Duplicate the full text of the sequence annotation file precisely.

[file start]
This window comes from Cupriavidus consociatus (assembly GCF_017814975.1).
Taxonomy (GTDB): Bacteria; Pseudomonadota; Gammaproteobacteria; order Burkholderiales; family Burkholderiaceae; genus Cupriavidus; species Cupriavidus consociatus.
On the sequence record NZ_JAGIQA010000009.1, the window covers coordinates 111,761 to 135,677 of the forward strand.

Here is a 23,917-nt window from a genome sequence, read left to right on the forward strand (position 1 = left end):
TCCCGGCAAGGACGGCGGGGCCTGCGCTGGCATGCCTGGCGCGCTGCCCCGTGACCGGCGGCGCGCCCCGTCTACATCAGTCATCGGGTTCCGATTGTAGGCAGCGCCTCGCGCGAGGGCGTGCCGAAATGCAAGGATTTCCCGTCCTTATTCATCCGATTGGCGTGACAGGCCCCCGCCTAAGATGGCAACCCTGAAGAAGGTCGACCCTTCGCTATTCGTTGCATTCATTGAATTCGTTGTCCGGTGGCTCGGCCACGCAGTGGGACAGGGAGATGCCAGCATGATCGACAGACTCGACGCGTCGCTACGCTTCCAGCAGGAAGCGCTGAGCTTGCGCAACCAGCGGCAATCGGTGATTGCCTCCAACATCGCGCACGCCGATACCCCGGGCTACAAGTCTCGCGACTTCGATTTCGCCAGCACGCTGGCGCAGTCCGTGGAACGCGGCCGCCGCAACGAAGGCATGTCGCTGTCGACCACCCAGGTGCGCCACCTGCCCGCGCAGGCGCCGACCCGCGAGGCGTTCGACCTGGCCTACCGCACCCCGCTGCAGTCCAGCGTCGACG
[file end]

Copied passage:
This window comes from Cupriavidus consociatus (assembly GCF_017814975.1).
Taxonomy (GTDB): Bacteria; Pseudomonadota; Gammaproteobacteria; order Burkholderiales; family Burkholderiaceae; genus Cupriavidus; species Cupriavidus consociatus.
On the sequence record NZ_JAGIQA010000009.1, the window covers coordinates 111,761 to 135,677 of the forward strand.

Here is a 23,917-nt window from a genome sequence, read left to right on the forward strand (position 1 = left end):
TCCCGGCAAGGACGGCGGGGCCTGCGCTGGCATGCCTGGCGCGCTGCCCCGTGACCGGCGGCGCGCCCCGTCTACATCAGTCATCGGGTTCCGATTGTAGGCAGCGCCTCGCGCGAGGGCGTGCCGAAATGCAAGGATTTCCCGTCCTTATTCATCCGATTGGCGTGACAGGCCCCCGCCTAAGATGGCAACCCTGAAGAAGGTCGACCCTTCGCTATTCGTTGCATTCATTGAATTCGTTGTCCGGTGGCTCGGCCACGCAGTGGGACAGGGAGATGCCAGCATGATCGACAGACTCGACGCGTCGCTACGCTTCCAGCAGGAAGCGCTGAGCTTGCGCAACCAGCGGCAATCGGTGATTGCCTCCAACATCGCGCACGCCGATACCCCGGGCTACAAGTCTCGCGACTTCGATTTCGCCAGCACGCTGGCGCAGTCCGTGGAACGCGGCCGCCGCAACGAAGGCATGTCGCTGTCGACCACCCAGGTGCGCCACCTGCCCGCGCAGGCGCCGACCCGCGAGGCGTTCGACCTGGCCTACCGCACCCCGCTGCAGTCCAGCGTCGACG